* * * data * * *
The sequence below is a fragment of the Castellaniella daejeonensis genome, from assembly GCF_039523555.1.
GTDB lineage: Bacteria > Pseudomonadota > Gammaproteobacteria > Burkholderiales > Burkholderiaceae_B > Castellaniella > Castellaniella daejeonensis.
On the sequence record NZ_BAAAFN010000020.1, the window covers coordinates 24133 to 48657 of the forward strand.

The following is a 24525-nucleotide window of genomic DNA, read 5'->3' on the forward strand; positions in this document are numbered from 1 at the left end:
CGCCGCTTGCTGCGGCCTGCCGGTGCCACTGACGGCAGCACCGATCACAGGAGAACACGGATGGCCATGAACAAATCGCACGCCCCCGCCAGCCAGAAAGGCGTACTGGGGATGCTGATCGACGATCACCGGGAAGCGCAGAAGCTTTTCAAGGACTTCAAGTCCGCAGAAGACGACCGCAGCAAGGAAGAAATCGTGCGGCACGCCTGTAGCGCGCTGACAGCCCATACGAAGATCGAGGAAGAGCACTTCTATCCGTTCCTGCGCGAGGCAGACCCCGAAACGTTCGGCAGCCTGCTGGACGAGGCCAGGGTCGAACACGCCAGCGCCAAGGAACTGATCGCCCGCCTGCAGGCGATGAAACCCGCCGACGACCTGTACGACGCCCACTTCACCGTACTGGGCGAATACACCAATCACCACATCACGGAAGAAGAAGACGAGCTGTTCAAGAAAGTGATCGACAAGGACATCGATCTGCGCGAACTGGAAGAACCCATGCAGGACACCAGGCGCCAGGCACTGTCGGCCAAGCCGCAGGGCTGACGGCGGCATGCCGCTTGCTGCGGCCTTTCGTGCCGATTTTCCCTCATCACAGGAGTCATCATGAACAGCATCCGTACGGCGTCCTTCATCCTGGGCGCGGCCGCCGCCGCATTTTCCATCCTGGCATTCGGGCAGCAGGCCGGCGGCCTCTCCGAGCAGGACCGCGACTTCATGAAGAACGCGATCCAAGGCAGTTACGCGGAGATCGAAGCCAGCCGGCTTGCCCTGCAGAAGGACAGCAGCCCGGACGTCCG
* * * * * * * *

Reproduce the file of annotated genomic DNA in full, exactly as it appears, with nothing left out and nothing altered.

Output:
The sequence below is a fragment of the Castellaniella daejeonensis genome, from assembly GCF_039523555.1.
GTDB lineage: Bacteria > Pseudomonadota > Gammaproteobacteria > Burkholderiales > Burkholderiaceae_B > Castellaniella > Castellaniella daejeonensis.
On the sequence record NZ_BAAAFN010000020.1, the window covers coordinates 24133 to 48657 of the forward strand.

The following is a 24525-nucleotide window of genomic DNA, read 5'->3' on the forward strand; positions in this document are numbered from 1 at the left end:
CGCCGCTTGCTGCGGCCTGCCGGTGCCACTGACGGCAGCACCGATCACAGGAGAACACGGATGGCCATGAACAAATCGCACGCCCCCGCCAGCCAGAAAGGCGTACTGGGGATGCTGATCGACGATCACCGGGAAGCGCAGAAGCTTTTCAAGGACTTCAAGTCCGCAGAAGACGACCGCAGCAAGGAAGAAATCGTGCGGCACGCCTGTAGCGCGCTGACAGCCCATACGAAGATCGAGGAAGAGCACTTCTATCCGTTCCTGCGCGAGGCAGACCCCGAAACGTTCGGCAGCCTGCTGGACGAGGCCAGGGTCGAACACGCCAGCGCCAAGGAACTGATCGCCCGCCTGCAGGCGATGAAACCCGCCGACGACCTGTACGACGCCCACTTCACCGTACTGGGCGAATACACCAATCACCACATCACGGAAGAAGAAGACGAGCTGTTCAAGAAAGTGATCGACAAGGACATCGATCTGCGCGAACTGGAAGAACCCATGCAGGACACCAGGCGCCAGGCACTGTCGGCCAAGCCGCAGGGCTGACGGCGGCATGCCGCTTGCTGCGGCCTTTCGTGCCGATTTTCCCTCATCACAGGAGTCATCATGAACAGCATCCGTACGGCGTCCTTCATCCTGGGCGCGGCCGCCGCCGCATTTTCCATCCTGGCATTCGGGCAGCAGGCCGGCGGCCTCTCCGAGCAGGACCGCGACTTCATGAAGAACGCGATCCAAGGCAGTTACGCGGAGATCGAAGCCAGCCGGCTTGCCCTGCAGAAGGACAGCAGCCCGGACGTCCG